This article is from the Table Tennis (Ping Pong) FAQ, by ttennis@bu.edu with numerous contributions by others.

Eleven points, of course. A more precise question: Is a 4 out of 7 match of

11 point games the same as a 2 out of 3 match of 21 point games? Why do we

care? Over the last few years many tournaments both in the US and in other

countries have experimented with 11 point games to see if they make the

matches more exciting. Why don't you try such an event at your next

tournament? The results can still count for rating points (check with the

rating chairman for the current policy).

How do we measure the length of a match other than simply counting the

total points? The key is to realize that the length of a match is reflected

in the probability that the better player will lose. The longer the match,

the smaller the probability of an upset. Using standard modeling

assumptions (probability of winning a point is independent of the score) we

may relate the probability of winning a point to the probability of winning

a match under various formats. For simplicity, we will assume the

probability of winning a point does not depend on who serves. (It is

possible to take into account the dependence on who is serving, but the

conclusions remain the same.)

The table gives the probabilities of winning a match under various formats.

Each row of the table corresponds to a different format. For example, the

first row is for one game to 11 points. The "Games" column gives the number

of games you need to win the match, so "2" means a 2 out of 3 match. The

last row, labeled "2 sets" is for the tennis format: Each game is to 4

points with deuce at 3, each set is to 6 games with deuce at 5, and the

match is 2 out of 3 sets. I've used the old tennis format: no tie-breakers.

Note that I've also included a format of one game to 51. This is a popular

format for handicap matches.

Each column gives the probability of winning the match for a different

probability of winning a point. Note that the first column is the same for

all formats because it corresponds to a probability of winning a point of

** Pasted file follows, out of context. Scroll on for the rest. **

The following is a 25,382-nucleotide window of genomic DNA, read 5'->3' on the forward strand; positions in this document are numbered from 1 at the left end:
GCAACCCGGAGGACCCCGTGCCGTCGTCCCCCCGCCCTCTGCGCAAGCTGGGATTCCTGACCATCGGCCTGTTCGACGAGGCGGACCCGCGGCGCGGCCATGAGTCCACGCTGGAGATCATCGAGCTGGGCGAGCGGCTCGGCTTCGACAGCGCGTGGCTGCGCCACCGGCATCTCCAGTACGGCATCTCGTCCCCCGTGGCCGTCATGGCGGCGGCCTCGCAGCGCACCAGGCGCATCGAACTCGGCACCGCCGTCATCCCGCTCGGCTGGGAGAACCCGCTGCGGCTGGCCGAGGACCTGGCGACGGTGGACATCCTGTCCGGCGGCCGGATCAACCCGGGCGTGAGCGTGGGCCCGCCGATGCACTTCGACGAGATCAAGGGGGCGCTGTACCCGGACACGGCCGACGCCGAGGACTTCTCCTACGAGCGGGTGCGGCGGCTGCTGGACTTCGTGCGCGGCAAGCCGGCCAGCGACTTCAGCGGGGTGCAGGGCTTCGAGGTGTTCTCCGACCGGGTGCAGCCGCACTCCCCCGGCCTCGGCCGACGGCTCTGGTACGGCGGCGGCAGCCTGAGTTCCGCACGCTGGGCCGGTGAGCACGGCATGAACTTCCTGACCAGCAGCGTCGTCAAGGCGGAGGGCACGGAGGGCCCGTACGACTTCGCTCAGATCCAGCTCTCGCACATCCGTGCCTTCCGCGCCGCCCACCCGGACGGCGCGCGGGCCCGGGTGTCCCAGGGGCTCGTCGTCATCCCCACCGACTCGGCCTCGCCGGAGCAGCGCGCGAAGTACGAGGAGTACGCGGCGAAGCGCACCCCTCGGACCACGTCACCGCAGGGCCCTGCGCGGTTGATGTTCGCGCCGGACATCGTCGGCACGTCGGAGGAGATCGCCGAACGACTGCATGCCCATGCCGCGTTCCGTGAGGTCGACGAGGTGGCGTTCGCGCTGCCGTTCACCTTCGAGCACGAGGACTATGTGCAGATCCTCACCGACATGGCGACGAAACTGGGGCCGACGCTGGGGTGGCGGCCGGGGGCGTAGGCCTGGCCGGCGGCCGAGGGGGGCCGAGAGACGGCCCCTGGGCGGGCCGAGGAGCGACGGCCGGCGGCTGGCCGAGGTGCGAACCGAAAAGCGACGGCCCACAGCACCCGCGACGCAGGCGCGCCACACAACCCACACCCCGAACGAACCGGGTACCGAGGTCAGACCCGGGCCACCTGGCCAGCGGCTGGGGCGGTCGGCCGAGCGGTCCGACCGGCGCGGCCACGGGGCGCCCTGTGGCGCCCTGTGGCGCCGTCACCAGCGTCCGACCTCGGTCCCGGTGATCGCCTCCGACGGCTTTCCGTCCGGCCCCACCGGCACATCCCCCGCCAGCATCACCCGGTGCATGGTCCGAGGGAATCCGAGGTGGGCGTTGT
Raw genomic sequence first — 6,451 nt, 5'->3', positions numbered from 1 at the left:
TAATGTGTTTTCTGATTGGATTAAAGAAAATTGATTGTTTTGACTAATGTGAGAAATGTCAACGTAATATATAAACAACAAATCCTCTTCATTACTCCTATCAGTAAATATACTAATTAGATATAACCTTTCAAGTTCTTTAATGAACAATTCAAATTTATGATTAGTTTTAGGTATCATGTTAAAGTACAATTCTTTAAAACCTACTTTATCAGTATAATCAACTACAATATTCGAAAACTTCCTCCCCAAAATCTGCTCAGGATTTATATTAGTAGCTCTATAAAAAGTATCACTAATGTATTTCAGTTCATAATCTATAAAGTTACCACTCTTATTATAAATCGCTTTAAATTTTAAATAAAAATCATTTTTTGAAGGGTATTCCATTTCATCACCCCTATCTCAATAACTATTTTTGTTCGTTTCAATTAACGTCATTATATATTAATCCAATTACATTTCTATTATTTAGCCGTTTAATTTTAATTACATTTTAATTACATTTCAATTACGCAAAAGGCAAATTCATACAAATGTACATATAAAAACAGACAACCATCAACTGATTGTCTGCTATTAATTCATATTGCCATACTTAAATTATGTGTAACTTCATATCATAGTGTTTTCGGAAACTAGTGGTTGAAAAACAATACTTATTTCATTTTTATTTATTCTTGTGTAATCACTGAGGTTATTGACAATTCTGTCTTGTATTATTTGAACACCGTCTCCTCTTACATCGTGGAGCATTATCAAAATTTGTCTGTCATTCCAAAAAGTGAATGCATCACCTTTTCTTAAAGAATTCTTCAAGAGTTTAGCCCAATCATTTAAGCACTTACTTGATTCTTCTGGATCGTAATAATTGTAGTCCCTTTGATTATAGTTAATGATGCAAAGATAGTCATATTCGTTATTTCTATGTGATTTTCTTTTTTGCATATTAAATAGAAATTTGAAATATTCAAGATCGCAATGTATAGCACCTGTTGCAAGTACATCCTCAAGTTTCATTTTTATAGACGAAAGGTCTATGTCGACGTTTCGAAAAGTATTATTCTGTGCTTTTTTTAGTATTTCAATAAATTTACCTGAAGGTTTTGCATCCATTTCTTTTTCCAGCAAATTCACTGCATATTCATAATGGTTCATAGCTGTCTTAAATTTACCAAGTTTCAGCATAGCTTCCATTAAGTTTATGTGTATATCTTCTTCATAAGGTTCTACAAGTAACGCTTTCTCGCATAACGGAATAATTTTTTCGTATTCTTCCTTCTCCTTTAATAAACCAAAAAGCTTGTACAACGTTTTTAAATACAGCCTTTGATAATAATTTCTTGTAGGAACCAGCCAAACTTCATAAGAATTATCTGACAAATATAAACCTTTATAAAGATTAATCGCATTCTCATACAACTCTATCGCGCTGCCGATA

0.5. If the two players are evenly matched and the format is fair (and all

these formats are), then the probability of winning the match is 0.5

regardless of the length. The larger the numbers in a given row, the longer

the match. The rows are in order with the shortest format at the top and

the longest format at the bottom.

So what can we conclude? A normal 2 out of 3 match is half way between the

11 point game formats of 3 out of 5 and 4 out of 7. It is slightly closer

to the 4 out of 7 format. A normal 3 out of 5 match is between the 11 point

formats of 5 out of 9 and 6 out of 11, but is closer to the 5 out of 9. The

51 point game is almost the same as a normal 2 out of 3. And finally, the

tennis format of 2 out of 3 sets is longer than all the other formats.

3.1.1 table PROBABILITY OF WINNING MATCH ------------------------------------------------- Format | Probability of Winning Point Points Games | 0.50 0.52 0.54 0.56 0.58 0.60 ------------------------------------------------- 11 1 | 0.50 0.58 0.65 0.72 0.78 0.84 21 1 | 0.50 0.60 0.70 0.79 0.86 0.91 11 2 | 0.50 0.61 0.72 0.81 0.88 0.93 11 3 | 0.50 0.64 0.77 0.86 0.93 0.97 21 2 | 0.50 0.65 0.79 0.88 0.94 0.98 51 1 | 0.50 0.66 0.79 0.89 0.95 0.98 11 4 | 0.50 0.66 0.80 0.90 0.96 0.98 11 5 | 0.50 0.68 0.83 0.92 0.97 0.99 21 3 | 0.50 0.69 0.84 0.93 0.98 0.99 11 6 | 0.50 0.70 0.85 0.94 0.98 1.00 2 sets | 0.50 0.71 0.87 0.95 0.99 1.00 -------------------------------------------------

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